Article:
Ancient Roman treasure trove unearthed on Costa Brava

A trove of ancient Roman treasure has been discovered on Spain’s Costa Brava by a team of archaeology students. Two hundred silver denarii coins were found in an elaborate ceramic vase at the 2,500-year-old Empuries site.

The ruins of Empuries stand were an ancient town overlooking the sea, on Catalonia’s coast, used to stand. The city was founded around 575BC by Greek settlers from Phocaea and was later occupied by Roman forces. However, in the early Middle Ages, it was abandoned because its coastal position made it too vulnerable to attacks.

The ancient site has been excavated since 1908 and has yielded a range of discoveries over the years, but as this treasure shows, it might still hide many surprises.

This time, digging at the site was carried out by a group of 30 students enrolled on the 70th Empuries Archaeology course – which is aimed at second-cycle university students studying a degree in archaeology or history, and at masters students, to get some hands-on excavation experience. Read more.

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The Royal Canadian Mint is releasing special edition, limited Star Trek coins to commemorate the series’ 50th anniversary. There are a few more coins that I haven’t posted at the link below.

Read more here:

The Royal Canadian Mint launches an out-of-this-world coin collection to celebrate the 50th anniversary of Star Trek [TM]

View all the coins here:

Gold coin of the Parisii 

The Celts began making their own coins in the 200s b.c. when they received payment  from Hellenistic kings who employed Celtic warriors as mercenaries. The king weighs 6.8 grams and is about 2cm in diameter. 

Celtic, Europe (area of Paris), 2nd century BC. 

Source: Metropolitan Museum

Full moon wish spell x

This is a lovely little spell that will harness the energy of the moon for whatever purpose you wish. Or you can cast this to help bring something unexpected into your life. All you need is:

• A clear jar, at least a pint in size
• Pure water
• A silver coin
• A bell
• A white or silver candle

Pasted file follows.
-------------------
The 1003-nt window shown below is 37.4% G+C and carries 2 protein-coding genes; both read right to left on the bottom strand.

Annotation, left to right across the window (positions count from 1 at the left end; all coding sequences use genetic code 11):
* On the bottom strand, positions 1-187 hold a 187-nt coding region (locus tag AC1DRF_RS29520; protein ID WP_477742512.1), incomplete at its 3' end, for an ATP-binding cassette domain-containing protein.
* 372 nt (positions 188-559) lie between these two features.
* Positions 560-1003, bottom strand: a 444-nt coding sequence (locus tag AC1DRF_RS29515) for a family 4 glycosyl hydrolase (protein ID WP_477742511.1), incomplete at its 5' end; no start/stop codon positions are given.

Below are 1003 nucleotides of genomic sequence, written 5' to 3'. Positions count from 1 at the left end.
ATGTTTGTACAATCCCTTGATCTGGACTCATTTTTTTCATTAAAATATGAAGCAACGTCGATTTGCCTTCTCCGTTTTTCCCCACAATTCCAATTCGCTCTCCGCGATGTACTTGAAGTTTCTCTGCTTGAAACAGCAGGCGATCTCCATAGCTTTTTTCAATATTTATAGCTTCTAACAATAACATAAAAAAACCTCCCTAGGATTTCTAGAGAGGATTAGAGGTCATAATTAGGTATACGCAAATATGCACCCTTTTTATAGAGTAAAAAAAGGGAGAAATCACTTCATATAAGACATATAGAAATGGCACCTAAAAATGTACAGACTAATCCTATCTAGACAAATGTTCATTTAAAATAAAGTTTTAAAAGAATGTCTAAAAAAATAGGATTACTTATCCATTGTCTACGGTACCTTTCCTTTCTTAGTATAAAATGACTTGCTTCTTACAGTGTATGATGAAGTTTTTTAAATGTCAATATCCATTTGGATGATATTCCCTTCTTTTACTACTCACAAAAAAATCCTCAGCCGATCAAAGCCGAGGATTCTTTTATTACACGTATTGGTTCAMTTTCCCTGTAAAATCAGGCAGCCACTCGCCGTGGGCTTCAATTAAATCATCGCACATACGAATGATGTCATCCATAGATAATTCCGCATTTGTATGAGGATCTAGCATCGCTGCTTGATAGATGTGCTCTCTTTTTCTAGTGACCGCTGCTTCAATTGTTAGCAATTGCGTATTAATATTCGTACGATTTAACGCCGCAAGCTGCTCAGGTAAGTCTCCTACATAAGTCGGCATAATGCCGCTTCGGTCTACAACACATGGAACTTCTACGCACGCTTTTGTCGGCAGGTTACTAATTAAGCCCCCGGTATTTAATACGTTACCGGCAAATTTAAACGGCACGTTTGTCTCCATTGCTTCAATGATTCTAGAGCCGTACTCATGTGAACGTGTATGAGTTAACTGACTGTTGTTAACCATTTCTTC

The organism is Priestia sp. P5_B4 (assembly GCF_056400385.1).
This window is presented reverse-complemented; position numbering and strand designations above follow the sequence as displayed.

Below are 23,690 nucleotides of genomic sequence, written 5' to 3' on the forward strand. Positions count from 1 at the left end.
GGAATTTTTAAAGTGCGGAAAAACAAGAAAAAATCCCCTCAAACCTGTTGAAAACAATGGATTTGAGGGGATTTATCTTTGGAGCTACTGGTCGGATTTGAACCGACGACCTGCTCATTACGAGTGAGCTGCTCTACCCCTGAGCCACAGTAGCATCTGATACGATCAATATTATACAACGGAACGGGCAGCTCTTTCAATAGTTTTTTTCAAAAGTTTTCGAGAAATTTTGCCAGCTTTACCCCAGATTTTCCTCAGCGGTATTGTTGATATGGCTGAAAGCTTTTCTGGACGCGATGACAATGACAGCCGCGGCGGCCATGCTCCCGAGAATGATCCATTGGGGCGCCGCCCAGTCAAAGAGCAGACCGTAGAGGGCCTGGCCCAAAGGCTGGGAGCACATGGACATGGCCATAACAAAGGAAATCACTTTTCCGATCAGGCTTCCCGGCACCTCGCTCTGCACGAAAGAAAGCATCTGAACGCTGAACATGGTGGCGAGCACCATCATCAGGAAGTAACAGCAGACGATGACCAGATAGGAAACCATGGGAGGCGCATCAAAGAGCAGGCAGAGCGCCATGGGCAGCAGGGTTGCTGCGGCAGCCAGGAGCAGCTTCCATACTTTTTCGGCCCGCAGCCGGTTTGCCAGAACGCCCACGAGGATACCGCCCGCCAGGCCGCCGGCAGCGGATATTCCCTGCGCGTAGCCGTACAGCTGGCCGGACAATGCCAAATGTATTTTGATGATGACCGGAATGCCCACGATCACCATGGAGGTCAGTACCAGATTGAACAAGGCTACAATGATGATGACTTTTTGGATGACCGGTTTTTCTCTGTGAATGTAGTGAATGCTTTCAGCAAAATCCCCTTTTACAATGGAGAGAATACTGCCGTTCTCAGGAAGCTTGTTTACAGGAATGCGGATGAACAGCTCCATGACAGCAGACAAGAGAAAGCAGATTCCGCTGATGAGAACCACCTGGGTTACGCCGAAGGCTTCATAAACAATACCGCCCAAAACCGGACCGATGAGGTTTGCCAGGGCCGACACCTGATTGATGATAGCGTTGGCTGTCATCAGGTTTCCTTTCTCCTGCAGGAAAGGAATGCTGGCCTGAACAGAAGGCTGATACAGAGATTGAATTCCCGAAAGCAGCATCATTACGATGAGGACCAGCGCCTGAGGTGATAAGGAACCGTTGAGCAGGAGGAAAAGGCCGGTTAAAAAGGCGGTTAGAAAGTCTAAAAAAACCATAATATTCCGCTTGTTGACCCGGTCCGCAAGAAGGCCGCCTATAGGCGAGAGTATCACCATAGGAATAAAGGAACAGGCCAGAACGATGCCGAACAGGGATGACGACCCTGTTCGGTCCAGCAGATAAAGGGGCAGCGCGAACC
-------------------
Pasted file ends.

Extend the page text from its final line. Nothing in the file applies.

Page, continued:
You’ll have to do this spell at night where you can have a clear view of the moon. It can be through a window if necessary but doing it outside is better.

Fill the jar with water and light your candle near where you are doing the spell. Sit under the moon and enjoy it’s bright light for a few minutes. Then drop the coin into the jar. Let the water settle until it’s smooth again and sit so that the reflection of the moon in the water seems to sit right on the coin. You might have to move around for this.

Gaze at the reflection and the coin together, and ring the bell three times. Speak your wish out loud, or just ask the moon to bring you some general good fortune. Bring everything back indoors and leave the coin in the water jar until the next full moon, or until you feel your wish has been granted.

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Bee Coin From Ephesos, Ionia, C. 390-325 BC

A silver tetradrachm. Obverse: Magistrate Antialkidas. E-Φ , bee with straight wings. Reverse: ANTIAΛKIΔAΣ, forepart of a stag to right, its head turned back to face left, a palm-tree on left.

Ephesos (Ephesus) used the bee on its coins since it was a producer of honey, so the bee advertised their most famous product. The bee was also mythologically connected to Ephesus because, according to Philostratos, the colonizing Athenians were led to Ephesus and Ionia by the Muses who took the form of bees.

The city was also the location of the famous Temple of Artemis. Her priestesses were called ‘melissai" or “honey bees” of the goddess. The stag, like the one used on this coin is also an attribute of Artemis, the goddess of the hunt. This animal was regarded as sacred to her and stag figures were said to have flanked the cult statue of Artemis in her  temple at Ephesus. The palm tree on the obverse alludes to Artemis’ birthplace, the island of Delos, where the goddess Leto gave birth to Artemis and her twin brother Apollo underneath a palm tree. This coin represents its city of origin well.

Ephesus was an ancient Greek city on the coast of Ionia, three kilometers southwest of present-day Selçuk in Izmir Province, Turkey. It was built in the 10th century BC on the site of the former Arzawan capital by Attic and Ionian Greek colonists.